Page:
This barn and silo picture also shows something that I've found I love about several of the farms around this area. I love how the cultivated land goes right up to the tree line. It's like the wild and untamed natural world is fighting to reclaim the land the farmers have tamed and put it to work. For some reason now I'm envisioning squirrels and bushes and trees with knives and pitchforks going to battle with ax-wielding farmers (which are very different than Axe-wielding farmers)....(ok, so I know it's not kosher to put two parenthetical remarks in a row, but I feel a need to explain the last one. I was going to link to an AXE Body Spray commercial there where it says, "Axe-wielding farmers," but I hate those commercials, so I didn't. But I feel too clever for my pop culture-infused play on words to not leave it in. So to make up for it, here's a commercial of a Panda in a grocery store instead.)

So these last few pictures were taken at Ross Hills Park. First though I need to give a quick back story on how I got to Ross Hills Park. In my explorations around the area, I've found that one of my favorite things in the world is to drive or ride my bike down roads that feature trees growing along both sides so that their branches create a kind of tunnel over the road. I just can't get enough. I don't have any pictures of said streets, because so far none that I've tried to take capture just how wonderful they are. This is probably because I'm usually driving when I take them. I'll keep trying, but no promises. Anyway, one Sunday afternoon I was driving along a particularly satisfying tree-lined road when I passed a sign that read, "Pottawatomie Trail of Death," with an arrow pointing to a road on the left. I don't know about you, but that's the kind of sign you can't just pass by without investigating further. Turning, as the sign indicated, I ended up at Ross Hills Park. Funny enough, I never did find out anything about the Pottawatomie Death Trail while at the park. (I've since done some extensive research, though.) Death trail nowhere to be seen, I started wandering around, and in doing so I found this weirdly ominous archway framing a pathway that lead into the woods:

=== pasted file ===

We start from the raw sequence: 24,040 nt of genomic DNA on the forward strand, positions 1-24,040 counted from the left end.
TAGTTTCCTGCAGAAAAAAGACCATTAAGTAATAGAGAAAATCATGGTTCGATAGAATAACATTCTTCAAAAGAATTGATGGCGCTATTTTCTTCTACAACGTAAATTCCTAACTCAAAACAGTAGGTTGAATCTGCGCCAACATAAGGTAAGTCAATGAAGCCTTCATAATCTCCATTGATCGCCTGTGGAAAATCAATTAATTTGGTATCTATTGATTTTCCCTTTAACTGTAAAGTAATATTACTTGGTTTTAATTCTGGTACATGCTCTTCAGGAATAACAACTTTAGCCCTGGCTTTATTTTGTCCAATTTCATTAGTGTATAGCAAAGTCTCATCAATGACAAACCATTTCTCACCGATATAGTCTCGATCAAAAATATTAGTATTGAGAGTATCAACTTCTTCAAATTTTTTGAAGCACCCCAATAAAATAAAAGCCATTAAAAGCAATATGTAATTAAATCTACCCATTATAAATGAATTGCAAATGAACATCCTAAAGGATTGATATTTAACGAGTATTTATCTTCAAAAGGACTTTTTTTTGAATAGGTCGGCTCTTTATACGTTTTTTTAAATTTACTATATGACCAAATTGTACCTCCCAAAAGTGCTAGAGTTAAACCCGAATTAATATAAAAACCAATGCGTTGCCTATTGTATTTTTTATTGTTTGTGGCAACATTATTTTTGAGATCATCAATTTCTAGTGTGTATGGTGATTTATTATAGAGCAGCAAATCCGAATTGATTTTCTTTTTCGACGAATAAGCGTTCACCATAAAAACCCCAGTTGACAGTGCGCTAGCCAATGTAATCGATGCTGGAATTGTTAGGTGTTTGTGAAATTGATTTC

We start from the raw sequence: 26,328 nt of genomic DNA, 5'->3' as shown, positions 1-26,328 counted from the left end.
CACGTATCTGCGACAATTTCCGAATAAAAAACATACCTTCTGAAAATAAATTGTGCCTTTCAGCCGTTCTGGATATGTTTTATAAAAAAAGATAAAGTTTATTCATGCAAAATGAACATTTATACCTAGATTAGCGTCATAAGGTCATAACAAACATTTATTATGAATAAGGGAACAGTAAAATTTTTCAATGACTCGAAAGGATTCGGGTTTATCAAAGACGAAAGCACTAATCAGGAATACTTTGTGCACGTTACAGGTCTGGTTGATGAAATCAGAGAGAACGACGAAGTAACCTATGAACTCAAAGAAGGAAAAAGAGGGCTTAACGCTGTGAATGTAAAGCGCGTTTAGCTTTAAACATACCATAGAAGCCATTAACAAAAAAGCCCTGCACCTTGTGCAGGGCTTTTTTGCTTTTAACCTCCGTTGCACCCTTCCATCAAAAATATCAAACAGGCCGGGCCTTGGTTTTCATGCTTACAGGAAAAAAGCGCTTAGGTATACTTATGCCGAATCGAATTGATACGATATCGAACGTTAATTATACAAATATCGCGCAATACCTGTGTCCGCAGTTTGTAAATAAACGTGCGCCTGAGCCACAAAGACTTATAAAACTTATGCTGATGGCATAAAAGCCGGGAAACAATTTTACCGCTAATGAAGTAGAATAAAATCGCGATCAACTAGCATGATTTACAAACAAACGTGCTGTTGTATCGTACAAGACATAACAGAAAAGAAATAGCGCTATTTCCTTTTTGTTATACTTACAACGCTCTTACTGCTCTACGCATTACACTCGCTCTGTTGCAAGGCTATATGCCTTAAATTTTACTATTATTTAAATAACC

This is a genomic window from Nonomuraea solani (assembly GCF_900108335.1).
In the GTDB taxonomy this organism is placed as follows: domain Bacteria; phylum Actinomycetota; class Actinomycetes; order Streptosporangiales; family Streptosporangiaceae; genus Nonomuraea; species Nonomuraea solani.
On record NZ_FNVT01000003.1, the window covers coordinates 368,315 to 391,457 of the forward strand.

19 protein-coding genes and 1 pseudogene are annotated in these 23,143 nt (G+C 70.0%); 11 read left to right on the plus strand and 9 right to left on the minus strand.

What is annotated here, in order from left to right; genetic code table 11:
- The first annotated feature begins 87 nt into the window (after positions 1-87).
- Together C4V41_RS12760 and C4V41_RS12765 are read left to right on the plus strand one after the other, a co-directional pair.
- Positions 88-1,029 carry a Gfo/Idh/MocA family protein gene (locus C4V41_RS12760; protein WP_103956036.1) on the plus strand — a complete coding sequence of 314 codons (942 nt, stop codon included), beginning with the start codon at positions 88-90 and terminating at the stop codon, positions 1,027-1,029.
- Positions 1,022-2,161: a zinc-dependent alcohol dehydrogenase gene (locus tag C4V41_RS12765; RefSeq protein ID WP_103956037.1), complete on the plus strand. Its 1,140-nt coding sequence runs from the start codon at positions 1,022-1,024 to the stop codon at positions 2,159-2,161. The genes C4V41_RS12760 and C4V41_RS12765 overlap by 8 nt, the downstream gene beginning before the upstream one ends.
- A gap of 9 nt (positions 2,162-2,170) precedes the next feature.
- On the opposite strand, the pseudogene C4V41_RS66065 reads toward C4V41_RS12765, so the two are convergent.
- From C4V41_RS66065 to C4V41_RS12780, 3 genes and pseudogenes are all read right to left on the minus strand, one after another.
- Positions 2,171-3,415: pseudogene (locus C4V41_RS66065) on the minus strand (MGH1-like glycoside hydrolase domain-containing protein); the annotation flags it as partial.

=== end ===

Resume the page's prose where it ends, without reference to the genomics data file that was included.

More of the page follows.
Naturally I had to follow the path, though with some trepidation. I mean, somewhere near here was the Pottawatomie Death Trail. While I didn't know the specifics, I assumed it was something similar to the Trail of Tears, which I had learned about, and imagining such a horrible event occurring nearby was more than enough to cast something of a melancholy over the whole scene. Melancholy and a tich of apprehension. The kind of apprehension you feel in the beginning scenes of a horror movie. (I don't actually watch horror movies, but I imagine that if I did, there would be some apprehension felt during the beginning scenes.) Plus, history aside, we're talking about something called a "Death Trail." Not exactly the most inviting name. Was this the death trail? Probably not, but there was no way of knowing. That said, I swallowed my fear and strode on into the woods. And the trail led me to this:

and this:

and this:

eventually opening out into this meadow that was completely hidden from the view of the rest of the park:

(Sorry this photo's a bit grainy. It was the only way I could figure to get both the sky and ground to show color.)

When I came out of the trees into the meadow I scared three white tail deer that had been munching some grass. Naturally I was as quiet as I could be and tried to take a picture:

Before long (and by that I mean almost immediately) the deer spooked, as they are wont to do, and took off. As they ran, I instinctively took off after them. I'm not sure why I did it, but it like I was a little kid again chasing starlings through the field behind my house. If I'd stopped to think through what I was doing I would have realized that I had no hope of catching them. Nevertheless, it felt right to chase them all the same.

I explored the meadow extensively, and found this old dead tree with this awesome vine climbing it:

It was like the vine had decided to make this trunk its home so as to change its colors and drop its leaves as though a surrogate for the old dead tree that clearly longed for the autumns of yore.

Not long after finding and exploring the meadow, the sun went down and I had to leave the park. But on my way back home I saw this:

and then later still this:

Which brought me back to the conclusion that sweet mother, Indiana is beautiful.


  1. You were actually mentioned in conjunction with listening to Christmas music in July last night at the parents'. :) I agree about Celine and O Holy Night, best ever. Love the pictures, it is wonderful to find beauty isn't it?

  2. I love this. You're fun to read. :) But I must know: Where is that tree house??

    1. Amelia, I wish I could tell you. Unfortunately I took this picture before I really knew my way around, and I have no idea where I was. Sorry.

  3. I just listened to the Celine Version of O Holy Night. So there's that.

  4. Indiana is beautiful. In fact, it bears an uncanny resemblance to the forest I grew up playing in. Your adventures make me miss those afternoons of getting lost among trees and swamps.